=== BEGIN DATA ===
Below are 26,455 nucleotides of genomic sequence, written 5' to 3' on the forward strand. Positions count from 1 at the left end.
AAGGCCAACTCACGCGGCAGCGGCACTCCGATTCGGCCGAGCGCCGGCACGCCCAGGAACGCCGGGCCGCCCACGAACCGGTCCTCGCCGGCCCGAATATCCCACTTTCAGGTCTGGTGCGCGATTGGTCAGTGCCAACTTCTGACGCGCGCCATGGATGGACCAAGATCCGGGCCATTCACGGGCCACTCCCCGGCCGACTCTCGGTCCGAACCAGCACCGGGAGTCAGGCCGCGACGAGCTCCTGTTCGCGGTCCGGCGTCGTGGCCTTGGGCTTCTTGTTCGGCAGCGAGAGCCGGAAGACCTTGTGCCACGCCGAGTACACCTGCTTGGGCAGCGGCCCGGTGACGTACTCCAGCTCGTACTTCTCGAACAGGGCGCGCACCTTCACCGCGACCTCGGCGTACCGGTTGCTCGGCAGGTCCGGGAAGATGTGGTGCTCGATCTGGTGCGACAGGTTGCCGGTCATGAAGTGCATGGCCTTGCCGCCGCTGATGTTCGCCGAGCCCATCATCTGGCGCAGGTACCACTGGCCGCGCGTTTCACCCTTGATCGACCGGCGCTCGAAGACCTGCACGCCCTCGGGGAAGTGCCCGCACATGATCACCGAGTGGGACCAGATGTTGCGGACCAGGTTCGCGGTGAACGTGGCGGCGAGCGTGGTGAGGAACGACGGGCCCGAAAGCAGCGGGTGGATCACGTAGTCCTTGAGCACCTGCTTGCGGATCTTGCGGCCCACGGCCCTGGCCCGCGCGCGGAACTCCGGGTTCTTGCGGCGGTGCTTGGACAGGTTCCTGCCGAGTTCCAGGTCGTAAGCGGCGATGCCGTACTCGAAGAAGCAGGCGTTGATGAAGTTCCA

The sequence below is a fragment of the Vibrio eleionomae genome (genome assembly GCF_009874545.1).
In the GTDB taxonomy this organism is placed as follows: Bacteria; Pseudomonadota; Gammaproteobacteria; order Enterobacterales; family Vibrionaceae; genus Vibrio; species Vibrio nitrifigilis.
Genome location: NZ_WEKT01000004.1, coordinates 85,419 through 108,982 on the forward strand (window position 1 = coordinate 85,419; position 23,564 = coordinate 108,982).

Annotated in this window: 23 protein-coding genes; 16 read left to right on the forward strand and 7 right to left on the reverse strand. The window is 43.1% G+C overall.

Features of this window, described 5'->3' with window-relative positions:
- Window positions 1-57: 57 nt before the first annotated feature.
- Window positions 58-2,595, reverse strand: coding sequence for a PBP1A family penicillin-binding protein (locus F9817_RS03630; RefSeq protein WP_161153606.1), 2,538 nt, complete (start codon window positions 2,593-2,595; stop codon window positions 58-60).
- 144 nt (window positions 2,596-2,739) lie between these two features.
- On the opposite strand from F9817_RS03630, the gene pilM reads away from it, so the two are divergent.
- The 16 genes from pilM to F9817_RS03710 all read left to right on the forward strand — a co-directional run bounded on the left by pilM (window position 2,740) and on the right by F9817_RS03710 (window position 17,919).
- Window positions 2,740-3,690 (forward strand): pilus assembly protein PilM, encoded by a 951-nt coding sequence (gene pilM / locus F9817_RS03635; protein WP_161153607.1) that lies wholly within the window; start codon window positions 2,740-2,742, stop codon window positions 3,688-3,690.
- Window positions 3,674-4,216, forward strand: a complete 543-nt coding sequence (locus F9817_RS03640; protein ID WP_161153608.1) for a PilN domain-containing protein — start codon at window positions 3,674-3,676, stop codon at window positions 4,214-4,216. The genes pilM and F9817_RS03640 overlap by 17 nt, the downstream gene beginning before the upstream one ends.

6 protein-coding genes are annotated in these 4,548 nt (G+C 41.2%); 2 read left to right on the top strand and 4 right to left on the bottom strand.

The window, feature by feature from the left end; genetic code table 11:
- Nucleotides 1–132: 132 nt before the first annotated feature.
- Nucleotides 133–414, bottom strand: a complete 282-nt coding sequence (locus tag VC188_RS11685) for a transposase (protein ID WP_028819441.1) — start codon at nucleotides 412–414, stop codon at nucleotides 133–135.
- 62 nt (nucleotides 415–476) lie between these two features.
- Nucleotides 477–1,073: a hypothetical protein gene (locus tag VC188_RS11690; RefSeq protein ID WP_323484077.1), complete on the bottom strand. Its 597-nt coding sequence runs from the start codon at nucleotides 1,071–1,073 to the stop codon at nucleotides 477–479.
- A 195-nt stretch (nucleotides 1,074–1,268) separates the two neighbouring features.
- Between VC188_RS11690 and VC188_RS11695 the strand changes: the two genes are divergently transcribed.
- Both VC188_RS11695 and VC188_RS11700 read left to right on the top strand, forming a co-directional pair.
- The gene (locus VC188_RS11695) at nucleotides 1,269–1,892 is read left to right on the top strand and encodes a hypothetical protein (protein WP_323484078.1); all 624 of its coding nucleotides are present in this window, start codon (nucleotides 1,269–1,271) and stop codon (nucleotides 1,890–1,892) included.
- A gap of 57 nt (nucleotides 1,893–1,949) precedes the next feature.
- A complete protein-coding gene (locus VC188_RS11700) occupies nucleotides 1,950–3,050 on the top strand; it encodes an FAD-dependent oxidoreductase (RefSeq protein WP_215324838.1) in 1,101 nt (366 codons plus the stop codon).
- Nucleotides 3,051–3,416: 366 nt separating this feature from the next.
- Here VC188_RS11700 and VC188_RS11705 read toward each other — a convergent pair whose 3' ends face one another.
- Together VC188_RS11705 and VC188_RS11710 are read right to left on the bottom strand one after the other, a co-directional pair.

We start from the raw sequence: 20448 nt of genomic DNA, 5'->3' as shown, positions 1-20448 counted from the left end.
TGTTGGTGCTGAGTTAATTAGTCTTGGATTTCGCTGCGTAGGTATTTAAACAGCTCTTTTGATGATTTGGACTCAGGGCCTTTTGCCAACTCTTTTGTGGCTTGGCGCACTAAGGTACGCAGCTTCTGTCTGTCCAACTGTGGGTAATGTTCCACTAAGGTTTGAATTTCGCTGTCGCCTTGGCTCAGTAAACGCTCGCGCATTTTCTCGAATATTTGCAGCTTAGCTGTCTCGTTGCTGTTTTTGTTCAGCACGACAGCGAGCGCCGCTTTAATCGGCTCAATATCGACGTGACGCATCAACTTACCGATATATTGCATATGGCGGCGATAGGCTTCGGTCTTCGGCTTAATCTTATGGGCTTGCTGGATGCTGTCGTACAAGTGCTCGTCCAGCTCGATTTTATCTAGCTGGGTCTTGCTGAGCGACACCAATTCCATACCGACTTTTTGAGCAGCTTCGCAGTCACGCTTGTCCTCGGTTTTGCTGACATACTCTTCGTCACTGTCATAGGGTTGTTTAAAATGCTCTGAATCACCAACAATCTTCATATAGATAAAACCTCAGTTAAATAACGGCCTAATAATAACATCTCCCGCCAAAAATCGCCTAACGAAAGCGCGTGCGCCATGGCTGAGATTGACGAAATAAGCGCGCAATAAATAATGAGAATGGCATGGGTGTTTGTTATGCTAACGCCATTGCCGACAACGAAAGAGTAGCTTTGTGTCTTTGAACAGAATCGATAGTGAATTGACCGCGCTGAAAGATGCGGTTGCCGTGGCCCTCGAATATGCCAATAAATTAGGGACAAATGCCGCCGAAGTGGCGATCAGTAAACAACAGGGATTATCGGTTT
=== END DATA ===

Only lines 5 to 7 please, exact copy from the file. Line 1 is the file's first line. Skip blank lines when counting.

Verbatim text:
Genome location: NZ_WEKT01000004.1, coordinates 85,419 through 108,982 on the forward strand (window position 1 = coordinate 85,419; position 23,564 = coordinate 108,982).

Annotated in this window: 23 protein-coding genes; 16 read left to right on the forward strand and 7 right to left on the reverse strand. The window is 43.1% G+C overall.

Features of this window, described 5'->3' with window-relative positions: